United Nations Summit on the Millennium Development Goals (MDGs) concluded on 22 September, 2010 in New York with the adoption of a global action plan to achieve the eight anti-poverty goals by 2015 target date. It followed announcement of major new commitments for women’s and children’s health and other initiatives against poverty, hunger and disease. The outcome document of the three-day Summit – Keeping the Promise : United to Achieve the Millennium Development Goals – reaffirms world leaders’ commitment to the MDGs and sets out a concrete action agenda for achieving the Goals by 2015. Based on examples of success and lessons learned over the last ten years, the document spells out specific steps to be taken by all stakeholders to accelerate progress on each of the eight Goals. It also affirms that, despite setbacks due to the economic and financial crises, remarkable progress has been made
on fighting poverty, increasing school enrolment and improving health in many countries, and the Goals remain achievable. Background of MDGs When 189 Heads of State and government from the North and South, as representatives of their citizens, signed onto the Millennium Declaration at the 2000 UN Millennium Summit, there was a palpable sense of urgency. Urgency to "free our fellow men, women and children from the abject and dehumanizing conditions of extreme poverty, to which more than a billion of them are currently subjected.” Since then many events have been unfolded while trying to meet those goals. The Millennium Development Goals (MDGs) are eight international development goals that all 193 United Nations member states and at least 23 international organizations have agreed to achieve by the year 2015. They include eradicating extreme
poverty, reducing child mortality rates, fighting disease epidemics such as AIDS, and developing a global partnership for development. These are the goals and targets : 1. End poverty and hunger— Over the years, we've been inundated with the statistics and the pictures of poverty around the world, so much so that many people in both the North and South have come to accept it as an unfortunate but unalterable state of affairs. The truth, however, is that things have changed in recent years. The world today is more prosperous than it ever has been. The technological advances we have seen in recent years have created encouraging new opportunities to improve economies and reduce hunger. The Targets ● Halve, between 1990 and 2015, the proportion of people whose income is less than one dollar a day. ● Achieve full and productive employment and decent work
for all, including women and young people. ● Halve, between 1990 and 2015, the proportion of people who suffer from hunger. 2. Universal education—Every human being should have the opportunity to make a better life for themselves. Unfortunately, too many children in the world today grow up without this chance, because they are denied their basic right to even attend primary school. A sustainable end to world poverty as we know it, as well as the path to peace and security, requires that citizens in every country are empowered to make positive choices and provide for themselves and their families. The Targets ● Ensure that, by 2015, children everywhere, boys and girls alike, will be able to complete a full course of primary schooling. 3. Gender equality—Poverty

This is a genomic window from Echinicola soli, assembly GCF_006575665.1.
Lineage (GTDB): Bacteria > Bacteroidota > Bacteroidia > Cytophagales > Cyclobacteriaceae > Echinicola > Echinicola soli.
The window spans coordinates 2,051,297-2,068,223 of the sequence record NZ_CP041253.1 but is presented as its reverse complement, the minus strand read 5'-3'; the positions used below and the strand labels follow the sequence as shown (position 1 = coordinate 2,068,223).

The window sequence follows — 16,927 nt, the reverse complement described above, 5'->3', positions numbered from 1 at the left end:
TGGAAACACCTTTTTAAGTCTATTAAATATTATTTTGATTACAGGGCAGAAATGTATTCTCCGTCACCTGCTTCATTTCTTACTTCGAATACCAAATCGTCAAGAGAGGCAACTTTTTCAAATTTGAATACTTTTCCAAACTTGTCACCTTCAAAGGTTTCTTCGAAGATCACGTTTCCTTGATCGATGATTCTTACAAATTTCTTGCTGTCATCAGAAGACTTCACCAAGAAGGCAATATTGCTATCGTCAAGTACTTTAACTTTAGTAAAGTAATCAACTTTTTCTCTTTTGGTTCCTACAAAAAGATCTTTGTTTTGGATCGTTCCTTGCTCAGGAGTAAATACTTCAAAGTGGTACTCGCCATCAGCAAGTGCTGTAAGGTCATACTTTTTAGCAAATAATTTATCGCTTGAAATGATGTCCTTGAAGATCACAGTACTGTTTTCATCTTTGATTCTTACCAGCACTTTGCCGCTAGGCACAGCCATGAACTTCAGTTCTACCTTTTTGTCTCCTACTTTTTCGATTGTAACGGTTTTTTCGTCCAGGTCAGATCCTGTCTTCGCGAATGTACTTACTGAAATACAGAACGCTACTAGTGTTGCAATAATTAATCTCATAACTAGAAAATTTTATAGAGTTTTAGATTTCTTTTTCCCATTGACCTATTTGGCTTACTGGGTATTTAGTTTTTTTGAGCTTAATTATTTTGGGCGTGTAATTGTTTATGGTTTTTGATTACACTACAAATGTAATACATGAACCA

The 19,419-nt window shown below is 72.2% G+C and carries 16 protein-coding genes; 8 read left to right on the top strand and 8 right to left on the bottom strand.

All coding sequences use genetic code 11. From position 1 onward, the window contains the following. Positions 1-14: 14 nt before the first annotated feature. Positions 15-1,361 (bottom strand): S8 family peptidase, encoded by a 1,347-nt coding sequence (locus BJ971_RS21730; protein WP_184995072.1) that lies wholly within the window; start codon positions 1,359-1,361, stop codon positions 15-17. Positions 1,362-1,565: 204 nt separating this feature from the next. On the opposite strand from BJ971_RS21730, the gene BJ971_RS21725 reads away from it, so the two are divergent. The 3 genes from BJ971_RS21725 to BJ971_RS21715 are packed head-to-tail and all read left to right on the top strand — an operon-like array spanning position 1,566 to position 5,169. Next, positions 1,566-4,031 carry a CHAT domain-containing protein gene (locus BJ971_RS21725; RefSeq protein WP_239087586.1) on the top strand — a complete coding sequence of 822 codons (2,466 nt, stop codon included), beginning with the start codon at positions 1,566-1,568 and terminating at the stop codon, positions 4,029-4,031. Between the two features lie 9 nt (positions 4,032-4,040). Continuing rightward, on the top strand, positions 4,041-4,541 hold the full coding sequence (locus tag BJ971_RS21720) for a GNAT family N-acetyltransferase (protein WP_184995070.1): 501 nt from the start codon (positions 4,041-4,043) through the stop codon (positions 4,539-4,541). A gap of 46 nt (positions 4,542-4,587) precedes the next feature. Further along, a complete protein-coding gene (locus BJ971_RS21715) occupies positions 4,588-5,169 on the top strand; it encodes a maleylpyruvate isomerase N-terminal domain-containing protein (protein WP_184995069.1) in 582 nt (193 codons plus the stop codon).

has a woman's face. Global prosperity and peace will only be achieved once the entire world's people are empowered to order their own lives and provide for themselves and their families. Societies where women are more equal stand a much greater chance of achieving the Millennium Goals by 2015. Every single Goal is directly related to women's rights, and societies where women are not afforded equal rights as men can never achieve development in a sustainable manner. The Target ● Eliminate gender disparity in primary and secondary education, preferably by 2005, and in all levels of education no later than 2015. 4. Child health—One of the darkest characteristics of poverty is that is seems to prey on the vulnerable and defenceless. In lowincome countries, one out of every 10 children dies before the age of five. In wealthier nations, this number is only
one out of 143. The Targets ● Reduce by two-thirds, between 1990 and 2015, the under-five mortality rate. 5. Maternal health—Many people consider the day their child was born the happiest day in their life. In poorer countries, the day a child born is all too often the day its mother dies. The lifetime risk of dying in pregnancy and childbirth in Africa is 1 in 22, while it is 1 in 120 in Asia and 1 in 7,300 in developed countries. The Targets ● Reduce by three quarters, between 1990 and 2015, the maternal mortality ratio [MMR].